Childhood immunisation nurses give up gifts to donate vaccines to UNICEF

Posted on: Monday 11 Dec 2017

Nurses who provide immunisations for children in North Yorkshire are giving up their Secret Santa gift giving and instead donating money towards vital vaccines through UNICEF to children in third world countries.

Harrogate and District NHS Foundation Trust’s Childhood Immunisation team provides Meningitis, Diphtheria, Tetanus and Polio vaccines to all children of school Year Nine age (13-14 year olds) across North Yorkshire and York.

The Childhood Immunisation team is a nurse led service that provides routine childhood immunisations for children and young people aged 5-19 years living in or attending school in North Yorkshire and the City of York.

The Childhood Immunisation service delivers routine immunisations in educational settings, and community clinics, these include:

  • Flu vaccinations for children in reception to year 4
  • HPV vaccinations to girls in year 8
  • Men ACWY vaccination for all children in year 9
  • DTP vaccination for all children in year 9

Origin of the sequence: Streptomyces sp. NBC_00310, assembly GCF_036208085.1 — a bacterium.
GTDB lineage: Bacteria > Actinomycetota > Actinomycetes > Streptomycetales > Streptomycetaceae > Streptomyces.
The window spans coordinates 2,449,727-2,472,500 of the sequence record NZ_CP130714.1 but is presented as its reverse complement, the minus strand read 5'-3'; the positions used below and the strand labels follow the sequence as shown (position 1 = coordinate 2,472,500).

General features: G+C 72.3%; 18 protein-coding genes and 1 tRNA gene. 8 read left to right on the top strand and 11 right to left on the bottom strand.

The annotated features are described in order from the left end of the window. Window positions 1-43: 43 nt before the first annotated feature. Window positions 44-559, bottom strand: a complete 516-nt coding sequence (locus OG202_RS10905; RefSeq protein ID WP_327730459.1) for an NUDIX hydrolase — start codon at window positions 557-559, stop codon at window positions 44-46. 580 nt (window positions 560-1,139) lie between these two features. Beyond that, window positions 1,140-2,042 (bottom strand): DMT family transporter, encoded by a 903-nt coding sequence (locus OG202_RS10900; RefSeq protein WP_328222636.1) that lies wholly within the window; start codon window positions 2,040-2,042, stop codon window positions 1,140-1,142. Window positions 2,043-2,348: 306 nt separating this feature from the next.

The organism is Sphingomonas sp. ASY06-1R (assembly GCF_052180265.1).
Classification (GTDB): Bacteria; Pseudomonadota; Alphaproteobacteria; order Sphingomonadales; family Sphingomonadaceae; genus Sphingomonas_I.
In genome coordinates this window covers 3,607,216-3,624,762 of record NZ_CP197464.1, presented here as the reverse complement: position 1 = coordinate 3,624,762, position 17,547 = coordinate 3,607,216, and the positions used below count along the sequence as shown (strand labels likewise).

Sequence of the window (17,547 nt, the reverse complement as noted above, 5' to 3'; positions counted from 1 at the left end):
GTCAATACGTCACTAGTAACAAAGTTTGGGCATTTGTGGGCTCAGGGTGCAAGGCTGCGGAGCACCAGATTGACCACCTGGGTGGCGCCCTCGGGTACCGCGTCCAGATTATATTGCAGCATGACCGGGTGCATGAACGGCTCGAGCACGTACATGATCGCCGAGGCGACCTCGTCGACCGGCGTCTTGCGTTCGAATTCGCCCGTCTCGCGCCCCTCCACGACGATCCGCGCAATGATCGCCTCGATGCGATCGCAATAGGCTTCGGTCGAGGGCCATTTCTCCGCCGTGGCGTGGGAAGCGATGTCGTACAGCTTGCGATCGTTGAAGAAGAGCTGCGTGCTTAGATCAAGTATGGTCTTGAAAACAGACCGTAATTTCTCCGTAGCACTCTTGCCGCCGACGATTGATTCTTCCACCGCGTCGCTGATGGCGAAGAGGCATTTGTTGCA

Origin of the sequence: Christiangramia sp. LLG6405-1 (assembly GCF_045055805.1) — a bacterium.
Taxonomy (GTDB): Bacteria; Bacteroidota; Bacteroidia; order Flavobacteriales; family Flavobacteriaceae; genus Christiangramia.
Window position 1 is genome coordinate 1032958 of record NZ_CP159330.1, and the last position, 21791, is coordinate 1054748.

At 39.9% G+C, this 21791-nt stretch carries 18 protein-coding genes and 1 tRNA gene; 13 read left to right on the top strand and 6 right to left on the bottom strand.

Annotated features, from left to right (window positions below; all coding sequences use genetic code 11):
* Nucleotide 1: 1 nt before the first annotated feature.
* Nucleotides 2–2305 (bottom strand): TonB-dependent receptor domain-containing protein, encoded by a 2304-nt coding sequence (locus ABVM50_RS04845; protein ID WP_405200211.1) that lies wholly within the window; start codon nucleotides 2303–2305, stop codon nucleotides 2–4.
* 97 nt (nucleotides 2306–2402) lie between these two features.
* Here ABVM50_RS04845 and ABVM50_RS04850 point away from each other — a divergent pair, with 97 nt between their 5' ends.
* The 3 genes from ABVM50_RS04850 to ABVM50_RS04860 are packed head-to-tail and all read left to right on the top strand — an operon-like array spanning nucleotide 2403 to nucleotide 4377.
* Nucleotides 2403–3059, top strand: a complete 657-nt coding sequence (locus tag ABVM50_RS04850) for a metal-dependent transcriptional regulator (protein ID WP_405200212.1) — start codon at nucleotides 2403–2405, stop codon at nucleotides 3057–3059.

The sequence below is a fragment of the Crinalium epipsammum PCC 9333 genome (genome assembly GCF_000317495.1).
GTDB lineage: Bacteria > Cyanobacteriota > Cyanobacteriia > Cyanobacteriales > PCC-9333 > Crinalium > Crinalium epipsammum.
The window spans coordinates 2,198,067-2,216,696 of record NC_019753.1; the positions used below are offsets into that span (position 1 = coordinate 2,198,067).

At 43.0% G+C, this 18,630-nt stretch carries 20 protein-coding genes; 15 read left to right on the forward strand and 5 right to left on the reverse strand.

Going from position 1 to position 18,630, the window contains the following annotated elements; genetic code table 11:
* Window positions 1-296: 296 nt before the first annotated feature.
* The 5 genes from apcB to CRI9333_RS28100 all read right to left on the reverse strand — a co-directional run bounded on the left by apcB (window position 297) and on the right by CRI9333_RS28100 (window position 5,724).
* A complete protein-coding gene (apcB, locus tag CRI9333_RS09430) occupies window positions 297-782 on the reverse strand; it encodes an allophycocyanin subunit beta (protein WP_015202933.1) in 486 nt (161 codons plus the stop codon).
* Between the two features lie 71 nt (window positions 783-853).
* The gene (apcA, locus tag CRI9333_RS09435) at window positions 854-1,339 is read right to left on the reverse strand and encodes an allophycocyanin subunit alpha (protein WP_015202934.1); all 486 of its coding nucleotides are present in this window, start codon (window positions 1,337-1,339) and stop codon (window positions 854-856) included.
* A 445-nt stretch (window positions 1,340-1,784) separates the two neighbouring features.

• MMR vaccinations for any child aged 5-19

Lois Alderson, Clinical Lead, Childhood Immunisations North Yorkshire and City of York, said: “We decided that instead of doing the annual secret Santa we would donate what we’d otherwise spend on gifts to UNICEF. Many children in the third world do not have the opportunity to access basic health care such as vaccinations.

“Vaccinations are the biggest public health achievement since clean water, they save countless lives, prevent illness and disease. While we’re very fortunate that in the UK these vaccinations are offered free of charge, in many countries they can be very difficult to access.

“If you have a child in school Year Nine please visit to find out more and complete the online consent form so that your child can receive their vaccination in school.

“In the UK, diseases such as Polio have been eradicated, which is purely due to the vaccination programme the NHS offers. It is vitally important that children continue to be vaccinated against these diseases to prevent future outbreaks.

“Meningitis strain W is still on the rise in young adults and it is crucial that children in school are vaccinated to ensure they are protected against this deadly strain.”


For further information please contact:

Paul Widdowfield, Communications and Marketing Manager, [email protected] and 01423 557470.

Photo: Pictured are Harrogate and District NHS Foundation Trust’s Childhood Immunisation Team.